Throughout the United States, Europe, and Asia hoteliers have struggled to find the right way to maintain their existing bookings in the face of mandated hotel shutdowns. Collectively billions have been spent to drive bookings and those bookings have all but disappeared… or have the? In this episode, we look at ways to get your bookings back.
48% of Americans Canceled Summer Travel Due to Coronavirus Concerns.
The COVID recovery is already underway with several locations around the US beginning to open up and our data is showing room searches are beginning a significant upward trend. Even if your location is not yet open for business, now is absolutely the time to engage your customers and start booking rooms for the future.
Today we’re covering five ways you can reconnect with your cancelled bookings and convert them back into guests based on the article at fueltravel.com/blog/surefire-strategies-to-recover-your-hotels-lost-reservations/.
Before we begin you will want to make sure you have the tools to overcome what is likely your potential guests’ #1 objection: Fear & Uncertainty. We cover this in detail in Episode #139 but the highlights are:
- Have a worry-free 100% refund or cancellation policy
- Create added value for booking now
- Ensure your offers have flexible booking windows
- Highlight your resort’s cleaning policies
- Nail messaging that will resonate with your potential guests.
Once this is done, we can dive into the top five ways to convert your cancelled reservations back into guests… starting at the bottom.
#5: Target Your Drive Markets
It is very likely that your guests immediately after reopening will be drive-market guests due to a reluctance to fly and desire to possibly stay within the state. This means ensuring that you are maximizing your exposure to those within a few hours of your location. – https://www.fueltravel.com/blog/guide-to-targeting-drive-markets/
#4: Proactively Call With Your Cancelled Reservations
Picking up the phone and reaching out to your guests may be one of the most effective means of converting a canceled reservation back to a booking. Hopefully, you are taking advantage of the Paycheck Protection Program and have the staff available to begin reaching out to all your canceled reservations and seeing what you can do to bring them back. This is a very manual process, but like all things that can be hard to do it is absolutely worth the effort.
#3: Find & Reengage Your Guest Throughout The Web
One great advantage you have with engaging your canceled guests is that they once booked and you have their data. This means you have access to information that will allow you to find them again and reach out with an amazing, personalized, message across the web. Within most platforms such as Google Ads, Microsoft Ads, Facebook, and others you are able to create a custom audience based on an upload (email, name, etc).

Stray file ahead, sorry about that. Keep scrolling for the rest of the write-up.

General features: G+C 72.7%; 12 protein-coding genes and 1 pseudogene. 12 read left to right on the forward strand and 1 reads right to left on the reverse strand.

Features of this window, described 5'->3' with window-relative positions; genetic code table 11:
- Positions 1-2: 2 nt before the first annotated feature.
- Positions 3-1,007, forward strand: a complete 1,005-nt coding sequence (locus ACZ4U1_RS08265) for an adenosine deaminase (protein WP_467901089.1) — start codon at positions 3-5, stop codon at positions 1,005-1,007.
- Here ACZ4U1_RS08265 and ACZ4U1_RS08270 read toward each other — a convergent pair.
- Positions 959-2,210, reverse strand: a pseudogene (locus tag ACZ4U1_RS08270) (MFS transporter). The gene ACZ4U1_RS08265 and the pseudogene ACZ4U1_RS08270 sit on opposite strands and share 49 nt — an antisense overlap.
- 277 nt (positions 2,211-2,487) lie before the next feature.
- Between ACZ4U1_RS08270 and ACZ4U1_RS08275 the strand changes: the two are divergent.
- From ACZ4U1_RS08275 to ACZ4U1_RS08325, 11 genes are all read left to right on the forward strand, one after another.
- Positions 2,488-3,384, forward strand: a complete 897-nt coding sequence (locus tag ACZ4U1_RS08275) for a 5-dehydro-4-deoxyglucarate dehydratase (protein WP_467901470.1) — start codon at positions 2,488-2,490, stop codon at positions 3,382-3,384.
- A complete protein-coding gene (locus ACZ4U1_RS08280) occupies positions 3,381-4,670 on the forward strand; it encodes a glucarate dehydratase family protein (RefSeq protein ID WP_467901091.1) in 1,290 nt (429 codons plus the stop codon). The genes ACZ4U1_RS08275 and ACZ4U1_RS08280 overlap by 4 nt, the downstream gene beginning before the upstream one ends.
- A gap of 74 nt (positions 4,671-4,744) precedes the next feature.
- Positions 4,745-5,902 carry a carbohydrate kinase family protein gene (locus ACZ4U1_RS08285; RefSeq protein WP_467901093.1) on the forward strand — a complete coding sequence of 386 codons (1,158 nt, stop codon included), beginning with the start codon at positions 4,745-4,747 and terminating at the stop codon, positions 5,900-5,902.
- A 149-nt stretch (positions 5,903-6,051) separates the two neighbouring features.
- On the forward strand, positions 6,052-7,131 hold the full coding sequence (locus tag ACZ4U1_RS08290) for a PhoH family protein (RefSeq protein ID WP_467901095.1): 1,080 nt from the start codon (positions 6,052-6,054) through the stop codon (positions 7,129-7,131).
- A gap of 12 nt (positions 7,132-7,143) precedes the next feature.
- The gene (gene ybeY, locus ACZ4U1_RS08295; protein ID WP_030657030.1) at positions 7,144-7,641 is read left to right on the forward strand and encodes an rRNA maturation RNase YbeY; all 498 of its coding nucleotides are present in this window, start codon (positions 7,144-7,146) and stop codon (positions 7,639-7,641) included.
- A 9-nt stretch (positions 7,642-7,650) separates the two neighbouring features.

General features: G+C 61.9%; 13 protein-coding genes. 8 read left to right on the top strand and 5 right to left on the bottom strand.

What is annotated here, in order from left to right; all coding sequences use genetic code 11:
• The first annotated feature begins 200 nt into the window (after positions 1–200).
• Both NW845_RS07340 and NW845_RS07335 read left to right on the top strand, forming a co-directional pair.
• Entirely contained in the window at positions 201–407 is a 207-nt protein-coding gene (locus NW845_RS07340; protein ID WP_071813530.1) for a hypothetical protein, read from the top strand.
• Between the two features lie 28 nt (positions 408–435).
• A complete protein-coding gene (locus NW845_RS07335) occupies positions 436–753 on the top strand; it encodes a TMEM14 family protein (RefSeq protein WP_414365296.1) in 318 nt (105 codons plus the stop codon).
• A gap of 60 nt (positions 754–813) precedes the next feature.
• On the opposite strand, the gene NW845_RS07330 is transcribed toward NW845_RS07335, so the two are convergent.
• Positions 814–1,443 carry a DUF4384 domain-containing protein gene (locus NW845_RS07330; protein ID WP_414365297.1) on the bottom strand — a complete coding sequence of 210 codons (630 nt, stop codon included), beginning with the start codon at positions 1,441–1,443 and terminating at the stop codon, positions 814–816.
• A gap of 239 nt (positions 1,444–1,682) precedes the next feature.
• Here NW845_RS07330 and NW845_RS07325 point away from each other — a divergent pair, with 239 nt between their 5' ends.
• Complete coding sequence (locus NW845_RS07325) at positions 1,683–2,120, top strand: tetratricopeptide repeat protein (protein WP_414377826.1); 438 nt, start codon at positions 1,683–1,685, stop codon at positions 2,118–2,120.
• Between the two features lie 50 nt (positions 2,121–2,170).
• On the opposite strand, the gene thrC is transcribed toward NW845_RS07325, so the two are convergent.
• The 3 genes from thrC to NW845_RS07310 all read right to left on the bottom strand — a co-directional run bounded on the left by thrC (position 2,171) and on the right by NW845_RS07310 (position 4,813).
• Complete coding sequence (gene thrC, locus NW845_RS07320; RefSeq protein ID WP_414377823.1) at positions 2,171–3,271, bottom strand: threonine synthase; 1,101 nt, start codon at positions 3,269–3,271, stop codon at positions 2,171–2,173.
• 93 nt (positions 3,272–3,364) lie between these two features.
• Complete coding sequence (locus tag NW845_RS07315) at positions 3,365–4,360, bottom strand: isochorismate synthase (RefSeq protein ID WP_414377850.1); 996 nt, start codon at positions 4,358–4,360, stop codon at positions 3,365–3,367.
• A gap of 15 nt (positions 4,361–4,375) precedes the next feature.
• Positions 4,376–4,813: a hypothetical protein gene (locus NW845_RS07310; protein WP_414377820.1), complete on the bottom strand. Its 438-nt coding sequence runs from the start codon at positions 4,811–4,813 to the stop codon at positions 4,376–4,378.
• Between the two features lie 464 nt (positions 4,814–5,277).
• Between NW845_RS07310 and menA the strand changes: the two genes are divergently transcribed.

#2: Engage Your Guests With A Personalized Email
We have found that email is the single most effective tool for engaging (and re-engaging) your guest history. It is practically the only asset you have that allows you to proactively reach back out to your guests. To begin, you will be using your CRM system to send your cancelled guests a powerful message, personalized just for your guests based on their folio information. Before we begin what this message should include it should be noted that we are recommending two segments, listed below:
#1: Don’t Lose Your Guests To Cancellations In The 1st Place
Did you know that the best way to have a low cancellation rate is by not having a lot of guests cancel their stay? That’s obvious but does need to be stated. If you can help your guest modify their stay, they won’t cancel in the first place.
You are going to have to come up with creative tools for your team to use to retain your guests, just at a later time. Follow some of these suggestions to keep your guests, and hopefully ignore the other four tips above!
- Give your staff latitude to keep the guest when they try to cancel. Moving a reservation to a premium time, upgrading a room, this and more should all be on the table.
- Consider offering guests a voucher for their future stay at some premium to their booking. An example would be a canceled $100 stay, becomes a $125 voucher toward a future stay.
- Make sure your guests know about your easy, worry-free cancellation policy. If their stay is still a few months in the future they should know they can cancel at any point up to their date of stay with no penalty
- Have a cheat sheet for your agents that address as many of a guest’s potential concerns, and add to it often.
- In the event that you allow for online cancellations, make sure you have the right tools in place to nudge the guest toward a modification (incentive to reschedule, etc).
If your guest absolutely has to cancel, make the process so enjoyable that they are sure to book again.
In The Newsaroos:
Submit your questions and topic ideas on Twitter to @fueltravel or firstname.lastname@example.org.